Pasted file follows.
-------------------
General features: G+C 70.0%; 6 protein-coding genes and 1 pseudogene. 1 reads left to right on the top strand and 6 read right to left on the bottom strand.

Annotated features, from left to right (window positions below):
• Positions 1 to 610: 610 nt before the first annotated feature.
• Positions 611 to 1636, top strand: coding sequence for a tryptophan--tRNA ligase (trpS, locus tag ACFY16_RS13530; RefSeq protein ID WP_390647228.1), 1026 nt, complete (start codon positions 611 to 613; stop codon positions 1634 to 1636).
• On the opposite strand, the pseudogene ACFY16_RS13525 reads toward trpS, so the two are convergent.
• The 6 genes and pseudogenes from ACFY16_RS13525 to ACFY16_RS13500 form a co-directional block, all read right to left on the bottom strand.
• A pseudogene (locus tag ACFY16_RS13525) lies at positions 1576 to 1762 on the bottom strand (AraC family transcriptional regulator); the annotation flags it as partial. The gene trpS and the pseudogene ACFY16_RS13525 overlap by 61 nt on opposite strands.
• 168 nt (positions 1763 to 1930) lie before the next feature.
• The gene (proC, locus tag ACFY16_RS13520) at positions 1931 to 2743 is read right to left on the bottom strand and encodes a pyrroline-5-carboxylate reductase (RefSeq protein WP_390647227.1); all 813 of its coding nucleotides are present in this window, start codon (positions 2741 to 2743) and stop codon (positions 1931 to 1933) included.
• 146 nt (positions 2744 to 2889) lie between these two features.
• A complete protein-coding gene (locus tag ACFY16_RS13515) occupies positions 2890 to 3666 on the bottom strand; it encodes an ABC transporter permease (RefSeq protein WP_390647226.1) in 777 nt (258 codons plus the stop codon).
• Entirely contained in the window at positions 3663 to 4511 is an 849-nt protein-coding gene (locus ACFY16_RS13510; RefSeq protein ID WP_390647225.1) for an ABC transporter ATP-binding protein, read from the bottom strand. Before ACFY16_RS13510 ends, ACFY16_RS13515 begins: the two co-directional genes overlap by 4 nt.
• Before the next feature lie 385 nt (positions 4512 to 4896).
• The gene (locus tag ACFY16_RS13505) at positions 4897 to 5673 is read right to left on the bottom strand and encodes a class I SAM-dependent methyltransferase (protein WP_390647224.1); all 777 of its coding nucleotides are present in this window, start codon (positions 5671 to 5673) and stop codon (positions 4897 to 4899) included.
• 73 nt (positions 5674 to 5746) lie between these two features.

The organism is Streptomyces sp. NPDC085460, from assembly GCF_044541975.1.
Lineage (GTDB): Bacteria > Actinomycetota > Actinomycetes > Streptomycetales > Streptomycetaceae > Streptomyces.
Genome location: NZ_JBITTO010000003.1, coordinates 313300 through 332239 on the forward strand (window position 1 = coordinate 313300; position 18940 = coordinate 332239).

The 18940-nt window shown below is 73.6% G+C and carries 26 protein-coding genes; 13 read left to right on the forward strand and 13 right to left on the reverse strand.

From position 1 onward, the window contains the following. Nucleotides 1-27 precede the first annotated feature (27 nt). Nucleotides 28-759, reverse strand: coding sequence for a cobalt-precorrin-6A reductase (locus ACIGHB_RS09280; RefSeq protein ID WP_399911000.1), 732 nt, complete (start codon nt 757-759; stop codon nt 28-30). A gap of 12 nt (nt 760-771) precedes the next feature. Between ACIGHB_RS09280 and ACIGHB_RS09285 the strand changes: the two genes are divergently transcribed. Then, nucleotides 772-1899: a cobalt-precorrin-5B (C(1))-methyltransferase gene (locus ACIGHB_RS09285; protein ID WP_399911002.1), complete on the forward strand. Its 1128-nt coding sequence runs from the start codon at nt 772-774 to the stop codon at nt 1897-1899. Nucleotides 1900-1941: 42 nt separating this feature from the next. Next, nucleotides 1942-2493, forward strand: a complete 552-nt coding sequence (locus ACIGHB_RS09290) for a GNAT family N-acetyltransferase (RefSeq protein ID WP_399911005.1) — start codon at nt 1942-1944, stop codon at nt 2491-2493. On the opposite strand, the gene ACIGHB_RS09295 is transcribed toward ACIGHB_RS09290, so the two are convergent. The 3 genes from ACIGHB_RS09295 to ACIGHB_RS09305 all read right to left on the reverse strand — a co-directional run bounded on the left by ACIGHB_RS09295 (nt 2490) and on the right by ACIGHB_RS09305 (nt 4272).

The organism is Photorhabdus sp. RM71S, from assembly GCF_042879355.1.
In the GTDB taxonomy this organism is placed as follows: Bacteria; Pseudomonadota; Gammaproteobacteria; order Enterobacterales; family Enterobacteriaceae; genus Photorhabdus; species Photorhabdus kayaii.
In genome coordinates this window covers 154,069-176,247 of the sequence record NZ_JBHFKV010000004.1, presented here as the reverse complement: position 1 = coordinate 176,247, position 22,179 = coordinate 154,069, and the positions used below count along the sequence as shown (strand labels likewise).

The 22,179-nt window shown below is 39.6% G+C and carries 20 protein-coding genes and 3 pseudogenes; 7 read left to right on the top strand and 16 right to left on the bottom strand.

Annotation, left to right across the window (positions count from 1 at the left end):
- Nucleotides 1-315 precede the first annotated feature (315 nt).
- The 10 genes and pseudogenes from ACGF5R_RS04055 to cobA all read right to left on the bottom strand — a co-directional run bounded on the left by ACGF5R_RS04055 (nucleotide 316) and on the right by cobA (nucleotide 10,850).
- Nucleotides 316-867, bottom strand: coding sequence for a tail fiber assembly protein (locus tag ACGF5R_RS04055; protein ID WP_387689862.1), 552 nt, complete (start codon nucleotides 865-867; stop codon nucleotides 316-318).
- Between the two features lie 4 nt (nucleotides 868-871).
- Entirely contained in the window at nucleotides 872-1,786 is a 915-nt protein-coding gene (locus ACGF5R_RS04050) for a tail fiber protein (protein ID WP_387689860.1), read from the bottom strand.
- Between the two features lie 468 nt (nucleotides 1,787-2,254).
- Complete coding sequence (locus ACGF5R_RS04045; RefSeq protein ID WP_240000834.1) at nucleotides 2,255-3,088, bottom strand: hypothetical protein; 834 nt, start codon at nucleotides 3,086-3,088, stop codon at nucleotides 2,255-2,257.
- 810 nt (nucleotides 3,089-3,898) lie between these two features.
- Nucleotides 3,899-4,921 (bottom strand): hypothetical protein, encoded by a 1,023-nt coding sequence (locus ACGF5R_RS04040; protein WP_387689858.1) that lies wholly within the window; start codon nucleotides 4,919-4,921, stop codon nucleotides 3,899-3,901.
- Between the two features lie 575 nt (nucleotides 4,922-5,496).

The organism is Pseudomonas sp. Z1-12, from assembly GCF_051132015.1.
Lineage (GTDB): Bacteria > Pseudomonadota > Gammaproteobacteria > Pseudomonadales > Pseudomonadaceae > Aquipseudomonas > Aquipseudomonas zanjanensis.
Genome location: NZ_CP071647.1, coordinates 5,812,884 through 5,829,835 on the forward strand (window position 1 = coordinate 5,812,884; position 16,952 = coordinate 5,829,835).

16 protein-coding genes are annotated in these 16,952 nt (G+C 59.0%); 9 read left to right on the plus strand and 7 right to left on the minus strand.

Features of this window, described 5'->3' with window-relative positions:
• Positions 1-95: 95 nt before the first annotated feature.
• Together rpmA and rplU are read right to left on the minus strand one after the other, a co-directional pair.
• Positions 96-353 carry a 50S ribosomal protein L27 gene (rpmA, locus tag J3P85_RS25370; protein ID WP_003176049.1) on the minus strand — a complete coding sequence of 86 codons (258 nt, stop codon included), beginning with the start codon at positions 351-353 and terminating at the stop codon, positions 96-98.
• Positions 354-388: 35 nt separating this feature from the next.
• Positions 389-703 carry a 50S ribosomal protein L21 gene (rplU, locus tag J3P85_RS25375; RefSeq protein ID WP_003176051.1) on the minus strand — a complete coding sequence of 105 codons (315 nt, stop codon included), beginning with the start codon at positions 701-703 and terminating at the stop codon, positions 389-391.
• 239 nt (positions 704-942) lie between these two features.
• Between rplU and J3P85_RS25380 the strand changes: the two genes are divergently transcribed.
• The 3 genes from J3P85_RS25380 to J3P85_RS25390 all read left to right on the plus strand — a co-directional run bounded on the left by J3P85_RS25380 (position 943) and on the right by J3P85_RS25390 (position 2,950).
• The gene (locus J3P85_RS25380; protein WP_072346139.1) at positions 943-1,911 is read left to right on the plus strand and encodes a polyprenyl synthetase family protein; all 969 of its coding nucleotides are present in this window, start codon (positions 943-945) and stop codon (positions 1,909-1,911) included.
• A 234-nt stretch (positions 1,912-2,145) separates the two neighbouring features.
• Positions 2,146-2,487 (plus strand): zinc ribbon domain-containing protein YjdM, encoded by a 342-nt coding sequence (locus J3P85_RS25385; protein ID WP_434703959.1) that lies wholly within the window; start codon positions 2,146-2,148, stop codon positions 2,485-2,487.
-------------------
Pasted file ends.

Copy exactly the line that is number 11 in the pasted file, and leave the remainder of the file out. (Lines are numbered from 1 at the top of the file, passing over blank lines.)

• A complete protein-coding gene (locus tag ACFY16_RS13515) occupies positions 2890 to 3666 on the bottom strand; it encodes an ABC transporter permease (RefSeq protein WP_390647226.1) in 777 nt (258 codons plus the stop codon).